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After 40 years in business, Nor-Arc still looking to grow

In the early days of Nor-Arc Steel Fabricators, company president Mario Léveillé jokingly remembers there was plenty of finger-pointing going on at the Earlton shop.
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Mario-Leveille
Mario Léveillé, president of Nor-Arc Steel Fabricators.

In the early days of Nor-Arc Steel Fabricators, company president Mario Léveillé jokingly remembers there was plenty of finger-pointing going on at the Earlton shop.

“People would walk in and say (gesturing), I want a conveyor from there to there, and make it happen.”

Designing, fabricating and installing material handling systems became one of the many specialties at the family-owned company, just north of Temiskaming Shores.

With more than four decades in business, Nor-Arc received a Temiskaming Shores and Area Chamber of Commerce Award in the entrepreneurship category this past spring.

Léveillé admits it was a bit of a surprise to receive such recognition since his low-key father and uncles — who began as farmers on the Clay Belt — would usually decline such attention.

But it speaks to the longevity and reputation of the business that’s taken on a wide array of projects in providing machining, welding, manufacturing and mill maintenance in the forestry, mining and energy sectors.

The company began as a small general service welding shop in 1975, started by Léveillé’s father Frank (Francois) and his uncles, Alphonse, Raymond and Denis, inside a garage-sized shop that still sits on the property beside Highway 11. New additions have been grafted on over the years into today’s 28,000-square-foot shop.

A second generation now handles the day-to-day activity at the 120-employee shop with brother Yves Léveillé as vice-president of construction, in charge of the outside work, while cousin Pascal Léveillé handles much of the inside work as production manager.

They’ve since expanded into Quebec with a shop in La Sarre, where they perform structural steel work.

As a young lad in the early 1980s, Léveillé spent his weekends and summers doing shop cleanup.

“I was working with my uncles. It was enjoyable and you’re building things, so you kind of grow from there.”

The physical growth of Nor-Arc coincided with the construction and expansion at Grant Forest Products’ oriented strand board mill in nearby Englehart. Now owned by Georgia-Pacific, Nor-Arc has continued to provide mill maintenance and equipment upgrades over the years.

The Bélanger family at Earlton RV would send in large orders for Nor-Arc to manufacture their camper trailer frames as well.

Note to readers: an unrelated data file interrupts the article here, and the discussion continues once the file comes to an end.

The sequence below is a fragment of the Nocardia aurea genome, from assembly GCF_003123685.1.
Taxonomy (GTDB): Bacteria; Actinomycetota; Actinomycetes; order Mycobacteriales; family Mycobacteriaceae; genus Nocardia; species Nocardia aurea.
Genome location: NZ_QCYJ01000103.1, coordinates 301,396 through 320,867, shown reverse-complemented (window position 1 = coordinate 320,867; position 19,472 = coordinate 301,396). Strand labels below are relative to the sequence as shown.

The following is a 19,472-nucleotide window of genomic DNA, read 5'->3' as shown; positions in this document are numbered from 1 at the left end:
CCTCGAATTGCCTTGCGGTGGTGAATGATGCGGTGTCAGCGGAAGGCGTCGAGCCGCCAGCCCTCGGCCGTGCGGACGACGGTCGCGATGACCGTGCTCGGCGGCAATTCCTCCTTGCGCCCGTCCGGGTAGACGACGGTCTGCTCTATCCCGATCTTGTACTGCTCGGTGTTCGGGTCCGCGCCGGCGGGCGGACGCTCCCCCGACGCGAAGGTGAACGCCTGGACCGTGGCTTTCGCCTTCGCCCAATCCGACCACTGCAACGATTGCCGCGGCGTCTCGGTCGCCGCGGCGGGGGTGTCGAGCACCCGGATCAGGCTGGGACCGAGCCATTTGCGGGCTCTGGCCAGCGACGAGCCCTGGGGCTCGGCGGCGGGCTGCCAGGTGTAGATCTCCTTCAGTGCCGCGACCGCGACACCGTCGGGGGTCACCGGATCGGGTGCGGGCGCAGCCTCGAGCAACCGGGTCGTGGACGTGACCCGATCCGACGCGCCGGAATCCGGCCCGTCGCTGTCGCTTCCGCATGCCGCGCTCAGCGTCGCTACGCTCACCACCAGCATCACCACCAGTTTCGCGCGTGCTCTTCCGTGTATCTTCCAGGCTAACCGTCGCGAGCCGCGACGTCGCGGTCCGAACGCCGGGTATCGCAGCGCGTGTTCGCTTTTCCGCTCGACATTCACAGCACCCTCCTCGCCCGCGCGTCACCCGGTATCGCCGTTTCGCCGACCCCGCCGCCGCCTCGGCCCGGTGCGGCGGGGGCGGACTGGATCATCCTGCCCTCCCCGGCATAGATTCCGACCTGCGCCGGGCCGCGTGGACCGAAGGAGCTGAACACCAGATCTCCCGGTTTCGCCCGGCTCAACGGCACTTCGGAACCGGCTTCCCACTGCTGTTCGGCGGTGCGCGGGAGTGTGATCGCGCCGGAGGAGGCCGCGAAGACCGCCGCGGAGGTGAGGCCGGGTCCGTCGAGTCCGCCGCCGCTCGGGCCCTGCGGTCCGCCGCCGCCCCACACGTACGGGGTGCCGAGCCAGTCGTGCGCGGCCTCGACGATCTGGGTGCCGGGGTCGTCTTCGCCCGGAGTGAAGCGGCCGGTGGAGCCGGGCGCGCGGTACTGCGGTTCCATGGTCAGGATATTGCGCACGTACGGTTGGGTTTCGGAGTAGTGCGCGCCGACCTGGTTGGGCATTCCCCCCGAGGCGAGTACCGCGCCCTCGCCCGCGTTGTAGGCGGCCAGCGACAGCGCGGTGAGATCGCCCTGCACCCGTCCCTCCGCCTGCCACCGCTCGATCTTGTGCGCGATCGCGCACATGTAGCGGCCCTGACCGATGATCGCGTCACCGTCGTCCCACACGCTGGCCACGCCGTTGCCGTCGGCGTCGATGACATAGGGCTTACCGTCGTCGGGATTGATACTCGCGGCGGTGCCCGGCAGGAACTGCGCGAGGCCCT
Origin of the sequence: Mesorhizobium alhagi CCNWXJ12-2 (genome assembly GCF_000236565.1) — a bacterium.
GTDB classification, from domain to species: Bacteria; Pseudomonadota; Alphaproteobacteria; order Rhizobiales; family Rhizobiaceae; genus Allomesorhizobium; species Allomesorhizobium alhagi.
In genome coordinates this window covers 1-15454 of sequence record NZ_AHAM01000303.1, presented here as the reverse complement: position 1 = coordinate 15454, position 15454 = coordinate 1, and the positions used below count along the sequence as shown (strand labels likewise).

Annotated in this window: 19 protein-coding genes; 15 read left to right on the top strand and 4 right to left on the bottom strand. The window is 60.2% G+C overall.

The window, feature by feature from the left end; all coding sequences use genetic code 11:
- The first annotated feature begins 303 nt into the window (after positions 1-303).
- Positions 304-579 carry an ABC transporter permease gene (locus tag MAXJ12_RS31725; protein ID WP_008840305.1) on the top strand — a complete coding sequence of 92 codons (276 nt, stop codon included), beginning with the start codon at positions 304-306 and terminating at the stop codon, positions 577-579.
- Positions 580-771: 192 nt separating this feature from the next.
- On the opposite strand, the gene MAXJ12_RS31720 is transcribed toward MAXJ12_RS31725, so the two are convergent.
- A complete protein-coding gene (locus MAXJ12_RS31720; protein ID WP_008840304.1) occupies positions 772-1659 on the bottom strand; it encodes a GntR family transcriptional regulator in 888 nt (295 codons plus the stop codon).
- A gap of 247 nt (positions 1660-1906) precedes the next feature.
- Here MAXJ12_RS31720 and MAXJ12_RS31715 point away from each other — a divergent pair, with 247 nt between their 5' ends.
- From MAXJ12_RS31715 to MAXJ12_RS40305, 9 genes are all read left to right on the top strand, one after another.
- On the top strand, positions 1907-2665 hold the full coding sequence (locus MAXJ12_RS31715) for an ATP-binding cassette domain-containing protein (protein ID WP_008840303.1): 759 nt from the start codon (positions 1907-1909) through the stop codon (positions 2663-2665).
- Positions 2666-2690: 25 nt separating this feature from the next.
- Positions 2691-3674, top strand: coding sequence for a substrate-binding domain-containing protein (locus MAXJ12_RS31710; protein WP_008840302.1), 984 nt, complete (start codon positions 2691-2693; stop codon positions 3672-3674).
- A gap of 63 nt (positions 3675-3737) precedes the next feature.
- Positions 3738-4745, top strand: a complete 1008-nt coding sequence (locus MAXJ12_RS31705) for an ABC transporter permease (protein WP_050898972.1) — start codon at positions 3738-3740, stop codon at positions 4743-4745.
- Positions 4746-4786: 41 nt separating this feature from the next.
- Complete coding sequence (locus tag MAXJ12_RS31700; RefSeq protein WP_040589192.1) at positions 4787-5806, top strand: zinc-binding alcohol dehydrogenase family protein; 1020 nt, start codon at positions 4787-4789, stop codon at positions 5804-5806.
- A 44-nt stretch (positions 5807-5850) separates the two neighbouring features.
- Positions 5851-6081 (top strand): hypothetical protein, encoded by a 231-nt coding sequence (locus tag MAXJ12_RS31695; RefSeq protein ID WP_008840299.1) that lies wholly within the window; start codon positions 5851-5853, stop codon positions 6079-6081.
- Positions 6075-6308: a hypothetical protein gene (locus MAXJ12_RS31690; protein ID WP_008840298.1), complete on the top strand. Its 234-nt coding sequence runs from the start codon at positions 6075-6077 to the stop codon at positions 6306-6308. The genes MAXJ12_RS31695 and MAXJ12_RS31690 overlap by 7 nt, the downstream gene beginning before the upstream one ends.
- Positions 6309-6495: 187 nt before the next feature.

Always known as an innovative and open-minded company, they segued into the renewable energy sector.

For the past 20 years, they’ve been a fabricator for KMW Energy of London, Ont., designers of biomass combustion chambers – which is basically a big industrial wood stove – used to heat buildings, provide heat for sawmill kilns, and create energy to produce steam for power plants, including three such units at Kirkland Lake Power.

In the Quebec Cree community of Oujé-Bougoumou, Nor-Arc installed two such combustion units to provide heat and power for the whole reserve.

“We are manufacturing some right now that are going to Portugal and we’re doing some for a small sawmill in Quebec,” said Léveillé.

These days, shop work includes manufacturing ore bins for a Saskatchewan potash operation, fabricating tanks for the Calabrian liquid sulphur dioxide plant under construction in Timmins, and preparing to ship a gold screening system to New Gold’s Rainy River mine.

They also cater to the maintenance and fabrication needs of local industry players like Kirkland Lake Gold and Alamos Gold in Matachewan.

“Right now, the order list is pretty full until late fall. We’re in great shape,” said Léveillé.

Geographically, he said there are no limits on how far the company is willing to go.

“We’ve shipped to Chile, Haiti and Mexico, now we’re shipping to Portugal. It’s just a matter of having the right contacts and the confidence of the people you’re working with.”

Most of their work is repeat business and based on word of mouth.

“The key is: if you follow the instructions, follow the specs and deliver on time, they usually come back and you can build the relationship from there,” said Léveillé. “But if we don’t do our job, or miss our target, it’s very difficult to come back.”

Some past projects of note include making the steel braces for Pearson International Airport’s Terminal One expansion, and supplying some of the structural steel work involved in the construction of a New York skyscraper in 2007.

On a more nuanced scale, they designed and installed a staircase for Grant Forest Products’ administration office, and, with their 10-by-40-foot plasma cutter, can do designs for decorative fire pit barrels.

While steel fabrication for clients is their lifeblood, Léveillé said they would like to add a few in-house product lines of their own. Prototype research and development is ongoing for a mobile conveyor system with Sudbury’s Laurentian University.




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